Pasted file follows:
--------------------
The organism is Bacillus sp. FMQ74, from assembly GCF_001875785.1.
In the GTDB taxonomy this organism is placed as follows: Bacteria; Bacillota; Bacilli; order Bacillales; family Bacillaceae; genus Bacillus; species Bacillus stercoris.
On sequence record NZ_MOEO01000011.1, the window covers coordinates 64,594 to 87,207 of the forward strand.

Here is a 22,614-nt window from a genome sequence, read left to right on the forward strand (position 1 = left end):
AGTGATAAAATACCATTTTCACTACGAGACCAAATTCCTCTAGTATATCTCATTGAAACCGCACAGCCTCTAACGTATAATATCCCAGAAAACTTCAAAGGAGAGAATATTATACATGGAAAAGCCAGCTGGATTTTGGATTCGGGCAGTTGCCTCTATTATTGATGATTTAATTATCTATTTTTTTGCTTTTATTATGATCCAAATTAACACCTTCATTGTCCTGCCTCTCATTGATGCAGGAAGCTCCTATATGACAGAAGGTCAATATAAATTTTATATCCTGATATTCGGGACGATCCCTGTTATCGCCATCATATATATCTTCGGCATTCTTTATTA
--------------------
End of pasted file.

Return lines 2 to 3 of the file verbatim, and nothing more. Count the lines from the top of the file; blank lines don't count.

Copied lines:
In the GTDB taxonomy this organism is placed as follows: Bacteria; Bacillota; Bacilli; order Bacillales; family Bacillaceae; genus Bacillus; species Bacillus stercoris.
On sequence record NZ_MOEO01000011.1, the window covers coordinates 64,594 to 87,207 of the forward strand.